A protected bay surrounded by magnificent peaks and spectacular glaciers, the rocky cliffs of this unforgettable piece of heaven provide perfect nesting sites for Blue-Eyed shags, terns and gulls. The serenity of Paradise Harbour envelops us once the sound of the dropping anchor fades from our ears. This is a haven for whales and we keep our eyes open for Humpbacks, Orcas and Minkes, as well as Crabeater seals, as we explore the bay in zodiacs. Imagine being so close to a whale that when he surfaces to blow, the fishy spray of his exhalation momentarily blurs your vision. Words cannot describe this experience.

At Sea - Drake Passage
Time to head back to Tierra del Fuego, with lectures and videos to complete our Antarctic education. This is a time for reflection and discussion about what you have seen and felt, and the impact this voyage has had on our attitude to life. As we approach the tip of South America, our Captain may sail close to legendary Cape Horn, weather conditions permitting.

Ushuaia and Disembarkation
During the early morning we cruise up the Beagle Channel, before quietly slipping into dock in Ushuaia about 07:00 am. As soon as customs have cleared the ship we will be free to disembark. It's a busy time, with people saying farewell to the crew and to fellow passengers who have shared the intensity of exploring this magnificent white wilderness. You head off in different directions, hopefully with a newfound sense of the immense power of nature.


Our professional chefs present three healthy, delicious meals daily, with morning and afternoon tea available in the dining rooms in between. All of our produce is sourced locally, with fresh fruit and vegetables, and freshly baked bread and pastries, served wherever possible. We are able to cater for a range of special meal requests, including vegetarian, vegan, gluten free, lactose free and other allergy specific requirements – please ensure you list this on your personal details form.

Observation Decks

Our spacious observation decks provide a congenial place to watch for wildlife or follow the ship’s progress on nautical charts. Rug up for unparalleled scenery from the outer decks or flying bridge, where our naturalists help you identify wildlife.

Learning and Lectures

At sea, join our polar specialists as they entertain and inform us with illustrated talks, and prepare us for making shore visits with mandatory safety and environmental briefings.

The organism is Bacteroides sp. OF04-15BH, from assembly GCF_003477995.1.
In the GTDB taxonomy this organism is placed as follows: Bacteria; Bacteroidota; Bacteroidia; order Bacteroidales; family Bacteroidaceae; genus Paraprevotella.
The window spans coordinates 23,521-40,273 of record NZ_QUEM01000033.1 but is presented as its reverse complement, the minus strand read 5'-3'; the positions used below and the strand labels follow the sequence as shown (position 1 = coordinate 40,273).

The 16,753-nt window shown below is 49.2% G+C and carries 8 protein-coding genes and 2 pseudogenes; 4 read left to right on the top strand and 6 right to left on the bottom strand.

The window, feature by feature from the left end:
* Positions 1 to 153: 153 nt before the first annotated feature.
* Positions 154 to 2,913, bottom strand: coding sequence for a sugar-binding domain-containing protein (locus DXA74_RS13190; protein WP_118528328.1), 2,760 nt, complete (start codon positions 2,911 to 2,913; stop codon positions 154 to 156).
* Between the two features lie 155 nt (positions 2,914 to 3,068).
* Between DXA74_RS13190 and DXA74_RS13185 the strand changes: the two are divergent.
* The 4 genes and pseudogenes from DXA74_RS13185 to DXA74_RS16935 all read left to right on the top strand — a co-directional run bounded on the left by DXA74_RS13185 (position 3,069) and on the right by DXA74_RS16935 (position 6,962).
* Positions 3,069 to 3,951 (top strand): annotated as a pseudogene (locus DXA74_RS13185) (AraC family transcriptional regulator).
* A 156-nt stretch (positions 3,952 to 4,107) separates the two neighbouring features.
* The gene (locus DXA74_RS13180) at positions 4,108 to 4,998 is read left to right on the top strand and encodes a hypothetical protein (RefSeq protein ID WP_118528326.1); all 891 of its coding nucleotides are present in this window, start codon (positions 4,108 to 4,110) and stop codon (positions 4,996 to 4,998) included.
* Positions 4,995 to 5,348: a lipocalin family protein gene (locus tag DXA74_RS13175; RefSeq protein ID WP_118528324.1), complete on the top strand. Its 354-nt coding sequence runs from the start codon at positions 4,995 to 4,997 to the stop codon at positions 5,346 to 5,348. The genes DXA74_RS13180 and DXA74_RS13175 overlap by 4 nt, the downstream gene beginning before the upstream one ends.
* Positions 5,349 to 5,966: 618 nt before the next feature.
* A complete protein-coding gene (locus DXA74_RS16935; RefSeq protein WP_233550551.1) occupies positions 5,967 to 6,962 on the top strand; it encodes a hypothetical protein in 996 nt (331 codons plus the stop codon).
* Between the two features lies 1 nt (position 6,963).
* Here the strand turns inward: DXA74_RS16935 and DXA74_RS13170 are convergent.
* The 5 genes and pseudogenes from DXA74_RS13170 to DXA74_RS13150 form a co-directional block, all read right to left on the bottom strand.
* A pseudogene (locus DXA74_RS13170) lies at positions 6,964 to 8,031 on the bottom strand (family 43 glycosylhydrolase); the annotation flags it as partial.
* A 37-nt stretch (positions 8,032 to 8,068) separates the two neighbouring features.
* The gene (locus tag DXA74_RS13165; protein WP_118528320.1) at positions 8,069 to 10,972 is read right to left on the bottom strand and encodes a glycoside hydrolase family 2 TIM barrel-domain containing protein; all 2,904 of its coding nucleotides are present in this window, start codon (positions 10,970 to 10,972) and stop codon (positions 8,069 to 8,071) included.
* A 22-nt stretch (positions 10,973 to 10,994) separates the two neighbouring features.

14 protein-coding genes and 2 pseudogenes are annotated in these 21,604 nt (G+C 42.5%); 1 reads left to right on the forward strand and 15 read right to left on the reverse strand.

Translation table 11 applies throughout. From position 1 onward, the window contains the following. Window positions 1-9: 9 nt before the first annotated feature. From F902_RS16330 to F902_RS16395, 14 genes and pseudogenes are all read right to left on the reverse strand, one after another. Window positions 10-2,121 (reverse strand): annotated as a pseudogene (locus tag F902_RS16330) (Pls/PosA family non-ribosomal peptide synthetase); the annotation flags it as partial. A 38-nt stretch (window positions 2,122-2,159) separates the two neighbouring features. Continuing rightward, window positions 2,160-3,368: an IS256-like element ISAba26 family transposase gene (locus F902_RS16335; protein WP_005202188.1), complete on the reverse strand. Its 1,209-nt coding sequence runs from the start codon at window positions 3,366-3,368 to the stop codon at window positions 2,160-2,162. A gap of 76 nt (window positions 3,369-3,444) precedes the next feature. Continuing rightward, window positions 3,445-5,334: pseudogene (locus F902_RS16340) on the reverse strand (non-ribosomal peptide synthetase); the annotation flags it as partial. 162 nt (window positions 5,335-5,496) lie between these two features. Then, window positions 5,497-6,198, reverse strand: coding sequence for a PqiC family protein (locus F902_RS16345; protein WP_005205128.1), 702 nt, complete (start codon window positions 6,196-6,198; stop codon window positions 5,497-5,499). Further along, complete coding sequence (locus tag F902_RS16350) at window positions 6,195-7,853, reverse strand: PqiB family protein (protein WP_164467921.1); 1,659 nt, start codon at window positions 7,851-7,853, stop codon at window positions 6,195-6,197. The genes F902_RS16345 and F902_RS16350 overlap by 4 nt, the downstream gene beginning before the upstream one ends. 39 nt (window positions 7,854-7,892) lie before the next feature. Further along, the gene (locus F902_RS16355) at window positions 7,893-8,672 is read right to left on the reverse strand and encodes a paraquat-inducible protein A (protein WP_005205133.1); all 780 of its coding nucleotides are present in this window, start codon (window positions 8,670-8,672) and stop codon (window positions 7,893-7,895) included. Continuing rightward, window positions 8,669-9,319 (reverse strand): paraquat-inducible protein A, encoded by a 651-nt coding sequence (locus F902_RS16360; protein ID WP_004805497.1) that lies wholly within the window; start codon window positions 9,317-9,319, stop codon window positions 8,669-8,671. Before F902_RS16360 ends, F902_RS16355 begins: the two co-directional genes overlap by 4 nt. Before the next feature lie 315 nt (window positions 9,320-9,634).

Captain and Crew

Our highly experienced Russian captain and crew are among the best ice navigators in the world. Our efficient stewardesses attend to rooms and serve our meals, whilst the crew work mainly behind-the-scenes to help our expedition leader get the ship to where we want to go.

Getting Ashore

Polar Pioneer boasts a fleet of Zodiacs that transport us ashore to penguin rookeries, scientific stations and historic sites, and provide us with a platform for photography. Our small excursion crafts take us beyond the reach of giant cruisers, and our philosophy of “getting out amongst it” is put to practice.

Medical Clinic

A basic medical clinic is managed by our English-speaking Ship’s Doctor, who is available at all times to assist with bouts of sea sickness and other unexpected emergencies.

On-board Entertainment

From socialising in our fully-stocked lounge bar to enjoying Captain’s drinks, trivia nights and charity auctions, or escaping to the sauna for some R&R; our small ship offers some fun entertainment options for when we’re not out and about.

Technology and Connectivity

Polar Pioneer has communication services that are available for an additional fee. These include satellite telephone, email and fax. Please note that these services are basic and not suitable for continuous use. Internet access is available on board for an additional cost. Please note that due to the remote nature of our expeditions, connection cannot always be guaranteed. 

Antarctica & South Georgia 
Go Polar Snorkeling!
Jan 22-Feb 10, 2024
* Limited to 50 passengers. pre-registration starts now.